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West Point called Fort Knox of silver

The U.S. Mint facility at West Point is recognized today as an official U.S. mint. Are gold and silver still stored there as well?

The West Point Bullion Depository was known as “The Fort Knox of Silver” when it first opened as a storage facility in 1937. Today gold is stored there, with sufficient silver kept on hand as is necessary to strike coins.

Recently I purchased at a show a Canada 1982 double-dollar proof set with the Regina commemorative dollar in a deluxe padded case closing with a snap closure. After getting it home and examining it more closely I saw that to my complete surprise there is no clear plastic, or anything else, protecting the surfaces of these superb proofs. When I examine them with a loupe I’m afraid to breathe lest I leave some moisture on the coins. When the case is closed this protects the coins, but obviously this is not enough. Is this the way it was originally packaged, and if so, what might account for this bizarre feature?

The original packaging should have included a protective cover that is now absent. It is likely someone removed it.


At top, a 1980 half-ounce American Arts gold medallion depicting singer Marian Anderson. At bottom, a 1983 one-ounce medallion depicting poet Robert Frost.

I understand the American Arts Gold Medallions weigh either an ounce or a half ounce of gold. What is their total composition?

Each medallion weighs more than a half ounce or an ounce since they are composed of 0.900 fine (21.6 karat) rather than pure gold. The 1980 issue is composed of 90 percent gold, 10 percent copper. The later issues are composed of 90 percent gold, seven percent copper, three percent silver. The weight of the gold in each medallion is either an ounce or a half ounce.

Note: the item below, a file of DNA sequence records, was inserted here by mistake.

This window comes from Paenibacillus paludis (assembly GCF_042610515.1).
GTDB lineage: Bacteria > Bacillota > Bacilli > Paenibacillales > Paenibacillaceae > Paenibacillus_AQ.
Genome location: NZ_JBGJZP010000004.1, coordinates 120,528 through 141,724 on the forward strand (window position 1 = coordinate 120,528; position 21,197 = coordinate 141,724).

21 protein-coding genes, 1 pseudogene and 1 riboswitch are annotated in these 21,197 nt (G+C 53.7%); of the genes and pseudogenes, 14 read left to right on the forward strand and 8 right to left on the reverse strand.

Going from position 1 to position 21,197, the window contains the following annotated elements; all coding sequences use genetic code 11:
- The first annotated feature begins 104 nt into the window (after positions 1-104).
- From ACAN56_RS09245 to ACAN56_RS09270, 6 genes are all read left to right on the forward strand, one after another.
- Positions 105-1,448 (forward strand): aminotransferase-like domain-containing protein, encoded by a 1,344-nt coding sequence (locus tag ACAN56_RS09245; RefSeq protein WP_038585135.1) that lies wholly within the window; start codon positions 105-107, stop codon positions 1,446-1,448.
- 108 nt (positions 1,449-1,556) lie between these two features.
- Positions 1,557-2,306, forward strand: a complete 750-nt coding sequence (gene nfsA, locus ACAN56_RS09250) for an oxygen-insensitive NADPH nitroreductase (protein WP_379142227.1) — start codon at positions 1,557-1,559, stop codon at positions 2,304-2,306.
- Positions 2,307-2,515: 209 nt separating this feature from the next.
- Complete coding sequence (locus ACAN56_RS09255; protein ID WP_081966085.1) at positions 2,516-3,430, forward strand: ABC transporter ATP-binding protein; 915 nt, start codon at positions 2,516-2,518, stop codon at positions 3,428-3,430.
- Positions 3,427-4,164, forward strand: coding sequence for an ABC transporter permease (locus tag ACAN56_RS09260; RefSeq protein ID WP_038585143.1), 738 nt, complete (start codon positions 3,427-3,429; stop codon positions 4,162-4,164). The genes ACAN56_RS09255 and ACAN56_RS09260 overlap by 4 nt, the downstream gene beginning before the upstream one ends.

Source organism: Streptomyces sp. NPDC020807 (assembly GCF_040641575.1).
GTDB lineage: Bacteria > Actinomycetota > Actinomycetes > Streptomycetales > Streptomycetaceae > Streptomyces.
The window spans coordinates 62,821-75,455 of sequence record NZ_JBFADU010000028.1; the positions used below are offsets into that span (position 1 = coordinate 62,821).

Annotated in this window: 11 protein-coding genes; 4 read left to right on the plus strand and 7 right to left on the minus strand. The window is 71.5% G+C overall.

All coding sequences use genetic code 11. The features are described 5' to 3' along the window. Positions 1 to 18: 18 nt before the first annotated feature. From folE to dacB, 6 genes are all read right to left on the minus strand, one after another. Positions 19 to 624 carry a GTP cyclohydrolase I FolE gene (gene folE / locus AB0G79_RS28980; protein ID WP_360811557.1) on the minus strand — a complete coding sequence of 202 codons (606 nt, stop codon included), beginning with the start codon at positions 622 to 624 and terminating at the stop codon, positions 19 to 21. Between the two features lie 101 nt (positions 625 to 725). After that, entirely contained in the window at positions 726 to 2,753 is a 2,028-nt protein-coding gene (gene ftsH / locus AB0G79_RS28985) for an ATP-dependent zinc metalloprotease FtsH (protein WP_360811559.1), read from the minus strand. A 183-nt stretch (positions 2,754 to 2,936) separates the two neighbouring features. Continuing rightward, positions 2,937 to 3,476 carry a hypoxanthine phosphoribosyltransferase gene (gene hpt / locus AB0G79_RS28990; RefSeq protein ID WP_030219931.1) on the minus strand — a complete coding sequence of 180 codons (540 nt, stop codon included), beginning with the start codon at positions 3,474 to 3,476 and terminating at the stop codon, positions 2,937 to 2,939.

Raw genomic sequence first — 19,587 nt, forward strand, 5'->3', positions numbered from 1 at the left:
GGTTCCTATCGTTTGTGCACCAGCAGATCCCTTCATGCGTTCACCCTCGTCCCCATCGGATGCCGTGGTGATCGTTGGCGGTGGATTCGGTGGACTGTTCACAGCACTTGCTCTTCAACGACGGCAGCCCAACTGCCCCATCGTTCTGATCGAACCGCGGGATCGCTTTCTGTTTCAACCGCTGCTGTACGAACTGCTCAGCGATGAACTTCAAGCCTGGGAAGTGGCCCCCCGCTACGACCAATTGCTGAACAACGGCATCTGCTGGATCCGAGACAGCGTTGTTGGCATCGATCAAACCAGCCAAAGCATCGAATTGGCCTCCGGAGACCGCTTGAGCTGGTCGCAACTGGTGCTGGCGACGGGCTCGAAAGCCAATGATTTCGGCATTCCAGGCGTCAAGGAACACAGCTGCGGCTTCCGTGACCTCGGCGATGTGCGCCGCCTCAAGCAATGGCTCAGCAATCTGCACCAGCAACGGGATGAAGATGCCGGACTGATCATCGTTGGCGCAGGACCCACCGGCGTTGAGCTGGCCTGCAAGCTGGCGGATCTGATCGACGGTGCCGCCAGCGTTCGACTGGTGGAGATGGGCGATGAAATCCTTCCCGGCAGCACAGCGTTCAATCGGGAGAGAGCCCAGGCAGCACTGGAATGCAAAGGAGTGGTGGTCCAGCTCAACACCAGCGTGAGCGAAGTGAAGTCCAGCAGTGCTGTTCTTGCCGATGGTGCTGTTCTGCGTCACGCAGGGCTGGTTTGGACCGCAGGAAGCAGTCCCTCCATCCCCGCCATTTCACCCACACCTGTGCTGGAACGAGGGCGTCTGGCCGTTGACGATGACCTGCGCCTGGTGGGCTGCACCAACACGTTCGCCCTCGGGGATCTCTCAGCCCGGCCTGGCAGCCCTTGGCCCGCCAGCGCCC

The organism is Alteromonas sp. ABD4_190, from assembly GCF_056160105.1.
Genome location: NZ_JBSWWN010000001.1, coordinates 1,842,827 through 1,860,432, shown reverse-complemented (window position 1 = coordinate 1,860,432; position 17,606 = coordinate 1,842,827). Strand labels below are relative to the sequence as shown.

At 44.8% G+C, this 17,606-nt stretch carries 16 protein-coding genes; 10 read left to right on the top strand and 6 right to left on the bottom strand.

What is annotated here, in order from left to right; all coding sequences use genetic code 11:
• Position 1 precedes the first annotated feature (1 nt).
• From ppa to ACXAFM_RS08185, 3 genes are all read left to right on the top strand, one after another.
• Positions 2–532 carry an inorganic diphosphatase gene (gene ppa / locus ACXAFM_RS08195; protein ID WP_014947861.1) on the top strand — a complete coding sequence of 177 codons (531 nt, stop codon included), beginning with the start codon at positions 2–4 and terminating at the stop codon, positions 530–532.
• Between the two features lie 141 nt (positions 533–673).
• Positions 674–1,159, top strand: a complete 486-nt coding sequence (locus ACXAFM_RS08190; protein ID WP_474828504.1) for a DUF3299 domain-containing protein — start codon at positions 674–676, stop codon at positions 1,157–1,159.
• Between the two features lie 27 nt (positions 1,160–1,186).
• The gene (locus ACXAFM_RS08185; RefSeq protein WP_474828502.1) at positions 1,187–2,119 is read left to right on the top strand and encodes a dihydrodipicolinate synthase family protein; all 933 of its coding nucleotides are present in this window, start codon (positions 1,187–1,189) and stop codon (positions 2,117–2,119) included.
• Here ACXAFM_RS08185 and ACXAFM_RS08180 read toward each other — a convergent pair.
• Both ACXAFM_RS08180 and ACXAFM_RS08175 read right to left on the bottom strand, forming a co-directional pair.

Why was the metal composition of the American Arts Gold Medallions changed?

According to a U.S. Treasury report the silver was added to “enhance the appearance” of each medallion.

How good are price guides, including that of Numismatic News?

Coin prices provided by Numismatic News or other sources are for coins where a verifiable retail transaction and grade can be established. Ideally these will be for problem-free coins purchased at a generally recognized hobby venue. A coin you purchase appearing to be identical and in the same grade as a value that has been published can still be better or worse than the coin reported. Pricing is a guide, not an absolute.

Was any metal mix other than that of zinc-coated steel considered for the wartime 1-cent coins of 1943?

Plastics, other metal compositions, and even glass were considered as substitutes for copper (bronze is more technically correct) for in the 1943 cents.

Why was a zinc-coated steel composition selected for the 1943 cent, considering the problems this created for the vending industry as well as for the public.

The lighter weight 1943 cent also has magnetic qualities, which made it unusable in vending machines. The vending industry did not at that time have the powerful lobby in Congress it now has, making it easier to reach this decision without much political wrangling.

I’ve seen 1985 cents with a zinc color. What gives?

The zinc color brass-plated variety was caused by overheating during the processing.

I think there were many things that led up to the U.S. starting the state quarter program. At the Detroit 1994 American Numismatic Association Convention in Detroit there was a meeting of the Citizens Commemorative Coin Advisory Committee, which newly appointed Mint Director Philip Diehl attended. The first question he took was from me, asking about whether the U.S. would consider starting a state quarter program, similar to Canada’s. It was a suggestion that was on the minds of a lot of people at the time, and did not catch him by surprise. You can read my question, his response, and the conversation that ensued about the idea on Page 18 of the Aug. 16, 1994, edition of the Numismatic News.

Reader Bryan Ryker offers this interesting bit of numismatic history regarding what led to the state quarter circulating commemorative series.

Is it my imagination or is the 1921 Morgan dollar obverse slightly different from that of the issues of 1878 to 1904?

The dies for what was perceived to be the obsolete Morgan silver dollar were destroyed in 1910. Mint engraver George Morgan created a new master die for the issue of 1921.

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